Jaguars can return to the US Southwest, if they have trails to m


Jaguars are the only species of big cats found in America. They stretch as far south as Argentina, and once roamed as far north as the Grand Canyon in the US. Today, the northernmost breeding population is in northwestern Mexico, in the state of Sonora, just south of the Arizona border.

We study biodiversity and conservation in the US-Mexico border region and have documented jaguar movements close to the border. From our research, we know that there are only two main corridors in the western borderlands that jaguars can use to enter the US

We believe the maintenance of these corridors is crucial to connecting fragmented habitats of jaguars and other mammals, such as black bears, pumas, ocelots and Mexican wolves. Increasing connectivity – linking small patches of habitat to larger networks – is an important strategy for preserving large animals that disperse over large areas and for maintaining functional ecological communities.

The Northern Jaguars

The arid environment of the American Southwest naturally has a limited distribution of jaguars in North America. These cats were once apex predators in the forested ecosystems of the US Southwest, but predator control and hunting programs decimated their populations in the 19th and early 20th centuries. The last female jaguar in the US was killed in Arizona in 1949.

In 1996, an outdoor guide and a hunter photographed a male jaguar in the Peloncillo Mountains of southeastern Arizona. Other jaguars have since been identified, but no females or cubs have been reported.

In contrast, jaguars are known to be present in the northeast corner of the state of Sonora in Mexico. Here, the Cajon Bonito Stream, which flows intermittently from the western slope of the San Luis Mountains into the Continental Divide, supports jaguars and other large animals, including black bears, American beavers, and ocelots.

For two decades, the land around the stream has been rehabilitated by Cuenca Los Ojos, a non-profit organization dedicated to protecting and restoring land on both sides of the border. They are now part of a voluntary protected area program under Mexico’s Natural Protected Areas system.

To the east, the Janos Biosphere Reserve includes a habitat for jaguars. North and South, a combination of ranches dedicated to conservation, and natural protected areas provides the habitat connectivity needed for jaguars to move between Mexico and the US

Varying in the border area

In 2021, we filmed a young jaguar we named El Bonito as he roamed the US-Mexico border. Each individual jaguar has a unique pattern of spots on its skin; when we obtained videos of both the cat’s flanks, we realized that we were actually seeing two jaguars in our study area.

We named the second jaguar Valerio. Lately, it has been spotted more often than El Bonito in the Cajon Bonito River basin.

As male jaguars mature, they must disperse to find available territories and potential mates. Females tend to occupy areas close to where they were born, a pattern common in mammals. The size of a female jaguar’s territory depends on the abundance of prey and the availability of shelter. Male jaguars will travel across different habitats of females to increase their mating chances, so the males’ habitats can measure from about 15 square miles to 400 square miles (35 to 1,000 square kilometers).

El Bonito and Valerio were juveniles when we first shot them. We first filmed Valerio at our research location in January 2021. Since then, both cats have been using the power as a hallway. Recent videos show Valerio rubbing a fallen tree, suggesting he is establishing territory in this border area.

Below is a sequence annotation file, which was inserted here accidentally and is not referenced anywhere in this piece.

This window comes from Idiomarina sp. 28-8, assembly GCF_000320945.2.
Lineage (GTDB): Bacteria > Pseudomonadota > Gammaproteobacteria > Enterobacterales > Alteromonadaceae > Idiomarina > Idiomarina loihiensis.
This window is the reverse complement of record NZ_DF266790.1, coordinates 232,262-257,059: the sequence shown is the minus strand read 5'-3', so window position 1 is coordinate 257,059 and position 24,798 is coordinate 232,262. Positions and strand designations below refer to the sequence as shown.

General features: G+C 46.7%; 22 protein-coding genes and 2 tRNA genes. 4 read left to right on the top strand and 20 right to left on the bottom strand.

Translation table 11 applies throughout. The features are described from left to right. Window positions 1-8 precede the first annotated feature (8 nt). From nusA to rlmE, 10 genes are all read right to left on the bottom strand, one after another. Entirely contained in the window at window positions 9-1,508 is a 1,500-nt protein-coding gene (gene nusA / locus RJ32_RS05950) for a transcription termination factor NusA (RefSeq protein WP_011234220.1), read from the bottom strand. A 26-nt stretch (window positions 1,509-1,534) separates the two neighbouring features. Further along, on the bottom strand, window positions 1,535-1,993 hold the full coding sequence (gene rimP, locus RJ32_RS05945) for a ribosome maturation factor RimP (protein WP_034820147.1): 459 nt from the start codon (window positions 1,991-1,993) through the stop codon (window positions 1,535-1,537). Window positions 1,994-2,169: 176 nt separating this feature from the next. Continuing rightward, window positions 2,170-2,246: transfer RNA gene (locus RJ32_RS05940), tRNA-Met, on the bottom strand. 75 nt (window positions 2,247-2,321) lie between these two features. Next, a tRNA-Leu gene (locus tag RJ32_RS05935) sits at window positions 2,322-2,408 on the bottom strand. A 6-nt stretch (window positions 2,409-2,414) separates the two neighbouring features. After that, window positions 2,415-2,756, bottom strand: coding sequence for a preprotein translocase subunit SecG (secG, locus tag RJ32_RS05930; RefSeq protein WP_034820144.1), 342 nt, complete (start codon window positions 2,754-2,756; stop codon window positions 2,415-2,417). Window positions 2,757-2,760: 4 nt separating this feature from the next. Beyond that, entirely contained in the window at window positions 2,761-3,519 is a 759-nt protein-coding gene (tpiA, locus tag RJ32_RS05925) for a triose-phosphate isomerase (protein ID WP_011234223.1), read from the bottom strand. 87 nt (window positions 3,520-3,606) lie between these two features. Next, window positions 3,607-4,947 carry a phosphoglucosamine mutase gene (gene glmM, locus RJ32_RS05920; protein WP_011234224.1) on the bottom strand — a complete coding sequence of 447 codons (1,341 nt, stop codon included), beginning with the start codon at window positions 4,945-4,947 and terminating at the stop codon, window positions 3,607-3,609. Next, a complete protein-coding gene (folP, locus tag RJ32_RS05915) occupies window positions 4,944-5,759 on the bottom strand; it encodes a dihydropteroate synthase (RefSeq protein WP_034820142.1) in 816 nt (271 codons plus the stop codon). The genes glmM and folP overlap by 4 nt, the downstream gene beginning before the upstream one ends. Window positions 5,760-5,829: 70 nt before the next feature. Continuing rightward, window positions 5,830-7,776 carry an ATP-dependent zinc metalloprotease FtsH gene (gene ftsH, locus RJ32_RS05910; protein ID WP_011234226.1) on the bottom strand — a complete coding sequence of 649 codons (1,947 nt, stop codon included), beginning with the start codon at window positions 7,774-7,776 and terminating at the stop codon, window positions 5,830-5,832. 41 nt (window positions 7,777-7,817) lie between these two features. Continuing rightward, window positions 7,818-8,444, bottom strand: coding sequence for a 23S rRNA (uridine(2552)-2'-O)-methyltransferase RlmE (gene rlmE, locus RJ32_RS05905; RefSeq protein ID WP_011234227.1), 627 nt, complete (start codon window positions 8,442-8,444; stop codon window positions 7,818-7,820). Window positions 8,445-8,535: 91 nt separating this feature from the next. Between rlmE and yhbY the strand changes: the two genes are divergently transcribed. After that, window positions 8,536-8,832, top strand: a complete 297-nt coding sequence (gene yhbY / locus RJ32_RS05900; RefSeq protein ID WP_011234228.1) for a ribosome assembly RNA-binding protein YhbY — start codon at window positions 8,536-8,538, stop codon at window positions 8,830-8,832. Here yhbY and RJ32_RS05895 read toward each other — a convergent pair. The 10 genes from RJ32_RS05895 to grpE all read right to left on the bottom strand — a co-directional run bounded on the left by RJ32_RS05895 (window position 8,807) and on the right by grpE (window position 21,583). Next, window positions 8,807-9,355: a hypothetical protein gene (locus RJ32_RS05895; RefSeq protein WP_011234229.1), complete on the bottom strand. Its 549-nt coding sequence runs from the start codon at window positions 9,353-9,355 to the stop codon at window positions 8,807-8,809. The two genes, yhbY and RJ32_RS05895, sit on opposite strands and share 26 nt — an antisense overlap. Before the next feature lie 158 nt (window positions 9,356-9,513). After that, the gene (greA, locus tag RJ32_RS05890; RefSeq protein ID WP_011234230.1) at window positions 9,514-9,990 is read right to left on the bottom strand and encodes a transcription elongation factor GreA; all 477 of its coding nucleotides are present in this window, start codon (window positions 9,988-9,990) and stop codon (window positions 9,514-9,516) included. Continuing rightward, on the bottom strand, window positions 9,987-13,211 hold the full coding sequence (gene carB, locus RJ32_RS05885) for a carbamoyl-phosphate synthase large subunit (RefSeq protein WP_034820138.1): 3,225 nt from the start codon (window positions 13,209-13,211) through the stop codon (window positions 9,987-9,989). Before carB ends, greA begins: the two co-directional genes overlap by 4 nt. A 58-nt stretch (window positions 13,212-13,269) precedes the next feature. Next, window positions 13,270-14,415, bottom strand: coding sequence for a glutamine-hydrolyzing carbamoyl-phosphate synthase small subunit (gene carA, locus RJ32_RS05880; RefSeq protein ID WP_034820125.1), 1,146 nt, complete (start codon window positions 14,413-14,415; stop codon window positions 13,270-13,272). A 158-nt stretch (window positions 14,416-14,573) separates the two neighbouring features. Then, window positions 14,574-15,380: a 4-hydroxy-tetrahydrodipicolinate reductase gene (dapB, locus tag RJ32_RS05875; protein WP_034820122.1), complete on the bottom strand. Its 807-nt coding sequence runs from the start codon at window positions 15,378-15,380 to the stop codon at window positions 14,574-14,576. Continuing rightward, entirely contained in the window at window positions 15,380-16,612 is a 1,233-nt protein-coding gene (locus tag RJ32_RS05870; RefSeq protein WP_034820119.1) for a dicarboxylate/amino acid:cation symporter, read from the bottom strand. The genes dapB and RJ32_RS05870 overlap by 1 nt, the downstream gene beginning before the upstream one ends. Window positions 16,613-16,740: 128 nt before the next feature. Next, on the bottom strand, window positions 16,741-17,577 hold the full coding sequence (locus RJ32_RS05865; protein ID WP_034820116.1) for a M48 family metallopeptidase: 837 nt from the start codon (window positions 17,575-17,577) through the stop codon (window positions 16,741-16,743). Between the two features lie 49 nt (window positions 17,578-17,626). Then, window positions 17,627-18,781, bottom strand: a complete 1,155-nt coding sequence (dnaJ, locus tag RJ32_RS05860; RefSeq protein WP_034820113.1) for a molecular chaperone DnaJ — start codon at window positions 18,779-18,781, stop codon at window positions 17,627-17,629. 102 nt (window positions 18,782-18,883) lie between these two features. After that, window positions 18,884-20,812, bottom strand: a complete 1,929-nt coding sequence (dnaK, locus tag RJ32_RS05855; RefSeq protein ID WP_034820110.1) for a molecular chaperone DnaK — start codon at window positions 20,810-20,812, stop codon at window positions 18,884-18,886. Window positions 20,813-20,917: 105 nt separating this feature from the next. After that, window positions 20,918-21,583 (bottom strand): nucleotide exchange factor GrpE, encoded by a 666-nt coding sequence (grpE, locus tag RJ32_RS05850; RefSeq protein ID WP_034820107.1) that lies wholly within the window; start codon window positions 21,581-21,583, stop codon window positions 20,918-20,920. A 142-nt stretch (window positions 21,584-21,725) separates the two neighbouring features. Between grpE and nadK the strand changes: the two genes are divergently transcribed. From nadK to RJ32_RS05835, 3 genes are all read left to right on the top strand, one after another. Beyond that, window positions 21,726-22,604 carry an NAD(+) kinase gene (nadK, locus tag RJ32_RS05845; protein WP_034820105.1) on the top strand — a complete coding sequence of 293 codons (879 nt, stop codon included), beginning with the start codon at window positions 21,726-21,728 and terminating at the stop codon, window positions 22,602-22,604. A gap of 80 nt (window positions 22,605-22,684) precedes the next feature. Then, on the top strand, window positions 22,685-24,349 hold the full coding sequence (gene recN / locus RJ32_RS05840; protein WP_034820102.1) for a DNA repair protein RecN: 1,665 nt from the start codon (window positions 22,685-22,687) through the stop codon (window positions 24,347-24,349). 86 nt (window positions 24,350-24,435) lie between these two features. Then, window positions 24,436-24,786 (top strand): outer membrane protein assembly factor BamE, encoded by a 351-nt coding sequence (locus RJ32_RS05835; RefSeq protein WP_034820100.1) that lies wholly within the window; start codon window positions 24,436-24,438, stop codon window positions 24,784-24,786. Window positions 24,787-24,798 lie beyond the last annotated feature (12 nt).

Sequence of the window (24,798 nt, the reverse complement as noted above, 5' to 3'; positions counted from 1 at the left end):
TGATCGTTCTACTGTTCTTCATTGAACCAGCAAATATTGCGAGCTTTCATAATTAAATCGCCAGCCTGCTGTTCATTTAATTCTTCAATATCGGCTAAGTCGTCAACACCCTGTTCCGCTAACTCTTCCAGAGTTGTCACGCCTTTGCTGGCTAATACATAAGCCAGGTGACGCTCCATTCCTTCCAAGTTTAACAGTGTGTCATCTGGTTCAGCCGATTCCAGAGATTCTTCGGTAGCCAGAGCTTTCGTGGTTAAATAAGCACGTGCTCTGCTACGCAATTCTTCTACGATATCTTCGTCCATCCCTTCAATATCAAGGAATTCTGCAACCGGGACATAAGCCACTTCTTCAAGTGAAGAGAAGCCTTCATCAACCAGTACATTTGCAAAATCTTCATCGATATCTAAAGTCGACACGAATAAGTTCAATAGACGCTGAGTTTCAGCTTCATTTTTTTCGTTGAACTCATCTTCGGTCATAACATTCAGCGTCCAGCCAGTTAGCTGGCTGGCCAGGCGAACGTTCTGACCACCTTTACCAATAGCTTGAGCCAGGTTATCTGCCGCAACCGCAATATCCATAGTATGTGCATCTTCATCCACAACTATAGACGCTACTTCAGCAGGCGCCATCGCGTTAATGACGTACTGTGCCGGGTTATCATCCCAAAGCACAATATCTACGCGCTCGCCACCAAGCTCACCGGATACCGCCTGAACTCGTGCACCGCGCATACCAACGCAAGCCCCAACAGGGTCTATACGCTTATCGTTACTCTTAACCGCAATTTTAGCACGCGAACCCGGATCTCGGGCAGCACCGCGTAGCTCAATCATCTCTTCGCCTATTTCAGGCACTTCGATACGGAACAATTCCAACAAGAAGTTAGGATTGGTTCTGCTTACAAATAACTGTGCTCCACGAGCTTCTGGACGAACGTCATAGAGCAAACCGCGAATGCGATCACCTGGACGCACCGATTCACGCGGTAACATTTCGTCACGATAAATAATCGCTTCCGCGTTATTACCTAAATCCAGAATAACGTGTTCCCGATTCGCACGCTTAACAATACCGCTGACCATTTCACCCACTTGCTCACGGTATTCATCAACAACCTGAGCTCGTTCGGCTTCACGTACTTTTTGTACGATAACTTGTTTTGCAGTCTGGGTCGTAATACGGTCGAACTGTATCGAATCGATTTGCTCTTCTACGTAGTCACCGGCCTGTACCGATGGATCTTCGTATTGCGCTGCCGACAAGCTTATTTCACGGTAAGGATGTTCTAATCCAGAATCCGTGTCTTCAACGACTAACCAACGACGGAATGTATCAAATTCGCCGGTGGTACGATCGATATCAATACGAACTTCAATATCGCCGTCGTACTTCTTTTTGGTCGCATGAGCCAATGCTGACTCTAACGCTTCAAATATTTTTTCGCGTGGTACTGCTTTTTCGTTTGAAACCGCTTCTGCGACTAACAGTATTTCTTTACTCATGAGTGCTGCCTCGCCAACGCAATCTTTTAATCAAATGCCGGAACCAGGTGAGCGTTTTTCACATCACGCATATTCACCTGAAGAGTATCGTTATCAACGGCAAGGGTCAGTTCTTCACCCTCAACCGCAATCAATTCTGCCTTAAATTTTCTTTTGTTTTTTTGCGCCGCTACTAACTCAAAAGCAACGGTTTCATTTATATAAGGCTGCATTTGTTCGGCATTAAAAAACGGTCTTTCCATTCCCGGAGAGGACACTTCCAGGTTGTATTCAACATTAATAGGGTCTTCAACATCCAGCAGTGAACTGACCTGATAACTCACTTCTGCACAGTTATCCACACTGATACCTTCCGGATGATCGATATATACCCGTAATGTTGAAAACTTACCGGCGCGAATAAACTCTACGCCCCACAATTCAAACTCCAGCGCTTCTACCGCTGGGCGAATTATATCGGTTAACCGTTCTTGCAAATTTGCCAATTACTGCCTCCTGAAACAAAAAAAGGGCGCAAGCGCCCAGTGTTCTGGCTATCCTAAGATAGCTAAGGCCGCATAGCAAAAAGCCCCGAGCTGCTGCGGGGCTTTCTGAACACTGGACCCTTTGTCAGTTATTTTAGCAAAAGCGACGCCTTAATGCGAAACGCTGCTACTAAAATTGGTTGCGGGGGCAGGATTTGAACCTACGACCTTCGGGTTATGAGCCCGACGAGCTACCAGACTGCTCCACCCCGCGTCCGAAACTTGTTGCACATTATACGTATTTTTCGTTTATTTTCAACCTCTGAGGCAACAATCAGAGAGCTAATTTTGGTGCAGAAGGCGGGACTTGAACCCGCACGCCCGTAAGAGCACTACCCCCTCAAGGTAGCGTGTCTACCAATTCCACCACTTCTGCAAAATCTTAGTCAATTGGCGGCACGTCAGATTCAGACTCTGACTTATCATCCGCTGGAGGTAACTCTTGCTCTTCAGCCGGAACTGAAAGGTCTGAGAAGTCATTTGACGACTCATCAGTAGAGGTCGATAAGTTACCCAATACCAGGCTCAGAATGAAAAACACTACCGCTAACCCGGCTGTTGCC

At our research site, we recorded both jaguars just 2 miles south of the US-Mexico border. North of this site is Guadalupe Canyon, a natural corridor in the Peloncillo Mountains that enters the US at the Mexican border between Arizona and New Mexico.

In 2021, the boundary wall was built over the Guadalupe Canyon, stopping at the Arizona-New Mexico line. The New Mexico portion of the Peloncillo and San Luis mountain ranges will remain open.

Keep corridors open

US and Mexican government agencies and conservation organizations are working together to restore western species that are on the brink of extinction. Growing populations of Mexican wolves, black-footed ferrets, California condors and bison offer hope that recovery is possible for jaguars too.

According to a 2021 study, the population of jaguars in Mexico has increased over the past decade and is now estimated to be 4,800. As the number of jaguars in Sonora increases, so do the chances of females reaching the border and possibly mating with the male jaguars we documented there.

Habitat loss and illegal killing are still the main threats to jaguars in northern Mexico. Creating natural protected areas that could support breeding populations and provide routes for northward expansion would help accelerate the natural recolonization of jaguars in the US. Multiple institutions and scientific research projects have emphasized the need to keep natural corridors open to preserve habitats for diverse communities of plants and animals.

In addition to jaguars, our camera traps have identified 28 other mammal species, including ocelots, pumas and black bears. All of these animals have at least some need for connected landscapes if they are to survive in the long run.

In our view, making it possible for jaguars to naturally recolonize a suitable habitat in the US is a unique opportunity to promote the movement of animals in the border region. Keeping these landscapes connected will benefit all species in this ecologically unique region that serves as a resource and pathway for wildlife.


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